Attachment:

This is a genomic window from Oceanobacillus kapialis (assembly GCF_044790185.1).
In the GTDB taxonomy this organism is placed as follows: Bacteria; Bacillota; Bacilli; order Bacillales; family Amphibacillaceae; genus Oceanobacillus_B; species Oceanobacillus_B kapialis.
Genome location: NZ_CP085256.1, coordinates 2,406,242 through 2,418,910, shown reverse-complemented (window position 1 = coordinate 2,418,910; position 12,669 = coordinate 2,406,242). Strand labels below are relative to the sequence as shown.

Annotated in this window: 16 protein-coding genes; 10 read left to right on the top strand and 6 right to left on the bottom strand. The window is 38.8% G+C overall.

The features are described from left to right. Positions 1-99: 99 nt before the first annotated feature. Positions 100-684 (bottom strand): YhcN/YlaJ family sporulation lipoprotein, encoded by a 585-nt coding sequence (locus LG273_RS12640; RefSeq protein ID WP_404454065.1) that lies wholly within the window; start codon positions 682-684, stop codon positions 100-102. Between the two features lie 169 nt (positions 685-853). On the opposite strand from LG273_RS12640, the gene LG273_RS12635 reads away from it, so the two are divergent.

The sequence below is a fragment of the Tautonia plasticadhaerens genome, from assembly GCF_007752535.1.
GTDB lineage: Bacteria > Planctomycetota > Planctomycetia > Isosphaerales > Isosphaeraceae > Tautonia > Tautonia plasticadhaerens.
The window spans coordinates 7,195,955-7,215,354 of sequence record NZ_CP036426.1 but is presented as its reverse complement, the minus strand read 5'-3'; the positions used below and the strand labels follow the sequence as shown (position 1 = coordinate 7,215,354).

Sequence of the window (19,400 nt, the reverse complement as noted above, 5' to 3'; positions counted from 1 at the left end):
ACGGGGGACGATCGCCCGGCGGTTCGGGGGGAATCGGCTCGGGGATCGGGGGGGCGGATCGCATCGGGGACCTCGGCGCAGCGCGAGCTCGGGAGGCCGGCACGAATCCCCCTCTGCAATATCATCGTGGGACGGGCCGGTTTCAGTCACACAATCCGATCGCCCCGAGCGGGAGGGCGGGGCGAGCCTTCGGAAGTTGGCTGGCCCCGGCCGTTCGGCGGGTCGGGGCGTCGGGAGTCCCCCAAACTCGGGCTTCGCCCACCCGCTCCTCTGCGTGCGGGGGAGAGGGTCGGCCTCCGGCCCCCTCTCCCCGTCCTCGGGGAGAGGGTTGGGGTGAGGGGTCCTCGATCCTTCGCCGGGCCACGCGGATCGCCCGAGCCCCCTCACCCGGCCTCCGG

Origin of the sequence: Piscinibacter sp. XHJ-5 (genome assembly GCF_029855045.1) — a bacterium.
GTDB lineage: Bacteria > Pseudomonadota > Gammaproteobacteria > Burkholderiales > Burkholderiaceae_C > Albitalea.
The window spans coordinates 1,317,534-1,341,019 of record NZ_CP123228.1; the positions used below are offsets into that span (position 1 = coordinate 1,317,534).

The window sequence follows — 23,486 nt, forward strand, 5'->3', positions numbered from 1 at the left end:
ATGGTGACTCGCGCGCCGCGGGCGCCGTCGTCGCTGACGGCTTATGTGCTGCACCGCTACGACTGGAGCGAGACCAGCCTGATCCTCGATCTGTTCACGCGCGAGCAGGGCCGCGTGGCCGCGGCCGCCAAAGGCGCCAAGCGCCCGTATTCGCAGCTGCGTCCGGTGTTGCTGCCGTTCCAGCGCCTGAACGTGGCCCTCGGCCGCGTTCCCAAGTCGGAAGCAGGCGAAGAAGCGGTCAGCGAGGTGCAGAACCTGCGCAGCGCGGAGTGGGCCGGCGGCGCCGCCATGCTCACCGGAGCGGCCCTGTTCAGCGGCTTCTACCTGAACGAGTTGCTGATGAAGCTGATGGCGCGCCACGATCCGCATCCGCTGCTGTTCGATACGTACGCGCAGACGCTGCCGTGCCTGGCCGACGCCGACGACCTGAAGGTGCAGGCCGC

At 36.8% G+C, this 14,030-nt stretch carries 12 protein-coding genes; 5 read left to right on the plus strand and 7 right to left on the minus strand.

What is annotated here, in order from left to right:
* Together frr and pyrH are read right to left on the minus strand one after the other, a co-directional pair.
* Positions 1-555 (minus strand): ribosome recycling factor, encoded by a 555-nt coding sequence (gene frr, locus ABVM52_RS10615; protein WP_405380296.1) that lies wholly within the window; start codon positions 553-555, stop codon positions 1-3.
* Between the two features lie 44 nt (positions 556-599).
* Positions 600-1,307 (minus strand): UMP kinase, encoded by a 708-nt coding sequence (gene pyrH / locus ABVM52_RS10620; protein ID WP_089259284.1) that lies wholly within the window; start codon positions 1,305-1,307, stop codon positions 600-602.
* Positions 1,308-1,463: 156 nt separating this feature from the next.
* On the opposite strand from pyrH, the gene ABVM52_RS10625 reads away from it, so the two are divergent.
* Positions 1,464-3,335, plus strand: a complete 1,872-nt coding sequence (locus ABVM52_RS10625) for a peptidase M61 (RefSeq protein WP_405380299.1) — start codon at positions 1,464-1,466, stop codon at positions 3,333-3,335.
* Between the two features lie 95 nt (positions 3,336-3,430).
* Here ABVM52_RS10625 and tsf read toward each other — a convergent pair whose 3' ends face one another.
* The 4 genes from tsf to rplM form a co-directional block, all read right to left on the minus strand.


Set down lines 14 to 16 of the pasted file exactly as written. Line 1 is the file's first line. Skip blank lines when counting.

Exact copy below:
The window sequence follows — 23,486 nt, forward strand, 5'->3', positions numbered from 1 at the left end:
ATGGTGACTCGCGCGCCGCGGGCGCCGTCGTCGCTGACGGCTTATGTGCTGCACCGCTACGACTGGAGCGAGACCAGCCTGATCCTCGATCTGTTCACGCGCGAGCAGGGCCGCGTGGCCGCGGCCGCCAAAGGCGCCAAGCGCCCGTATTCGCAGCTGCGTCCGGTGTTGCTGCCGTTCCAGCGCCTGAACGTGGCCCTCGGCCGCGTTCCCAAGTCGGAAGCAGGCGAAGAAGCGGTCAGCGAGGTGCAGAACCTGCGCAGCGCGGAGTGGGCCGGCGGCGCCGCCATGCTCACCGGAGCGGCCCTGTTCAGCGGCTTCTACCTGAACGAGTTGCTGATGAAGCTGATGGCGCGCCACGATCCGCATCCGCTGCTGTTCGATACGTACGCGCAGACGCTGCCGTGCCTGGCCGACGCCGACGACCTGAAGGTGCAGGCCGC

At 36.8% G+C, this 14,030-nt stretch carries 12 protein-coding genes; 5 read left to right on the plus strand and 7 right to left on the minus strand.